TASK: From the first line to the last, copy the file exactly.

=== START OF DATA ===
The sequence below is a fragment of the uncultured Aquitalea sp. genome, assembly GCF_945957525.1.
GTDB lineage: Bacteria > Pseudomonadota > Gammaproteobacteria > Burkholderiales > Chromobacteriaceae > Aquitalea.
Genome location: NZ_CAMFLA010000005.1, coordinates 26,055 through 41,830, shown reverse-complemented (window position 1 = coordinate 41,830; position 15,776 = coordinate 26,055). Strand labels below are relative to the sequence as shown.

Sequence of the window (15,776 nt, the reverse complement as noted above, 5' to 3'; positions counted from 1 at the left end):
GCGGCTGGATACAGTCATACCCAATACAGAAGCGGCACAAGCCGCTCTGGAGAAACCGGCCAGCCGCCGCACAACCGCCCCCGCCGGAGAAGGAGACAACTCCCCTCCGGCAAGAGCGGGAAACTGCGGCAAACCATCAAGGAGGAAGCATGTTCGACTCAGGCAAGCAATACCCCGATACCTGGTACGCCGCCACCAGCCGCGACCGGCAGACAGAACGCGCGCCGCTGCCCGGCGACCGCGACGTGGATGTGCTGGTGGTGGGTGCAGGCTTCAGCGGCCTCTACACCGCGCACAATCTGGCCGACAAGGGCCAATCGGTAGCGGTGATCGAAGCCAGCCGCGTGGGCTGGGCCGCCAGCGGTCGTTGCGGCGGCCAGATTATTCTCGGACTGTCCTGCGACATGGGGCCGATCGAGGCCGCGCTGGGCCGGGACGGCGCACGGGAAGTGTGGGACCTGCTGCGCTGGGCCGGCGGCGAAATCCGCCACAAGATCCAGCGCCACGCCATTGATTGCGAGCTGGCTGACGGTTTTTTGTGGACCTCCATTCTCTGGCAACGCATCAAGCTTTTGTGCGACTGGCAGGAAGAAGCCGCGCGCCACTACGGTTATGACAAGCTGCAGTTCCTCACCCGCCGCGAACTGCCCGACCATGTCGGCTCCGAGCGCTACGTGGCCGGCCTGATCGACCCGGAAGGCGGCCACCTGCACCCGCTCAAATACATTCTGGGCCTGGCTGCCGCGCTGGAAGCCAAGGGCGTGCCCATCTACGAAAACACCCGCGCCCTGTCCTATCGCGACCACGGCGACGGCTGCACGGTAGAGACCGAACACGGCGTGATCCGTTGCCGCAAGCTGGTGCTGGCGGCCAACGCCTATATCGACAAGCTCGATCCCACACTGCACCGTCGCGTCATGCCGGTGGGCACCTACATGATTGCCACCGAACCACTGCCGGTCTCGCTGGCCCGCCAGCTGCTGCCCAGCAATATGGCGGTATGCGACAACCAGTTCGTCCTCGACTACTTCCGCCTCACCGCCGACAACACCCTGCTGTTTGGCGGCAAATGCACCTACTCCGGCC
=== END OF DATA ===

The sequence below is a fragment of the uncultured Aquitalea sp. genome, assembly GCF_945957525.1.
GTDB lineage: Bacteria > Pseudomonadota > Gammaproteobacteria > Burkholderiales > Chromobacteriaceae > Aquitalea.
Genome location: NZ_CAMFLA010000005.1, coordinates 26,055 through 41,830, shown reverse-complemented (window position 1 = coordinate 41,830; position 15,776 = coordinate 26,055). Strand labels below are relative to the sequence as shown.

Sequence of the window (15,776 nt, the reverse complement as noted above, 5' to 3'; positions counted from 1 at the left end):
GCGGCTGGATACAGTCATACCCAATACAGAAGCGGCACAAGCCGCTCTGGAGAAACCGGCCAGCCGCCGCACAACCGCCCCCGCCGGAGAAGGAGACAACTCCCCTCCGGCAAGAGCGGGAAACTGCGGCAAACCATCAAGGAGGAAGCATGTTCGACTCAGGCAAGCAATACCCCGATACCTGGTACGCCGCCACCAGCCGCGACCGGCAGACAGAACGCGCGCCGCTGCCCGGCGACCGCGACGTGGATGTGCTGGTGGTGGGTGCAGGCTTCAGCGGCCTCTACACCGCGCACAATCTGGCCGACAAGGGCCAATCGGTAGCGGTGATCGAAGCCAGCCGCGTGGGCTGGGCCGCCAGCGGTCGTTGCGGCGGCCAGATTATTCTCGGACTGTCCTGCGACATGGGGCCGATCGAGGCCGCGCTGGGCCGGGACGGCGCACGGGAAGTGTGGGACCTGCTGCGCTGGGCCGGCGGCGAAATCCGCCACAAGATCCAGCGCCACGCCATTGATTGCGAGCTGGCTGACGGTTTTTTGTGGACCTCCATTCTCTGGCAACGCATCAAGCTTTTGTGCGACTGGCAGGAAGAAGCCGCGCGCCACTACGGTTATGACAAGCTGCAGTTCCTCACCCGCCGCGAACTGCCCGACCATGTCGGCTCCGAGCGCTACGTGGCCGGCCTGATCGACCCGGAAGGCGGCCACCTGCACCCGCTCAAATACATTCTGGGCCTGGCTGCCGCGCTGGAAGCCAAGGGCGTGCCCATCTACGAAAACACCCGCGCCCTGTCCTATCGCGACCACGGCGACGGCTGCACGGTAGAGACCGAACACGGCGTGATCCGTTGCCGCAAGCTGGTGCTGGCGGCCAACGCCTATATCGACAAGCTCGATCCCACACTGCACCGTCGCGTCATGCCGGTGGGCACCTACATGATTGCCACCGAACCACTGCCGGTCTCGCTGGCCCGCCAGCTGCTGCCCAGCAATATGGCGGTATGCGACAACCAGTTCGTCCTCGACTACTTCCGCCTCACCGCCGACAACACCCTGCTGTTTGGCGGCAAATGCACCTACTCCGGCC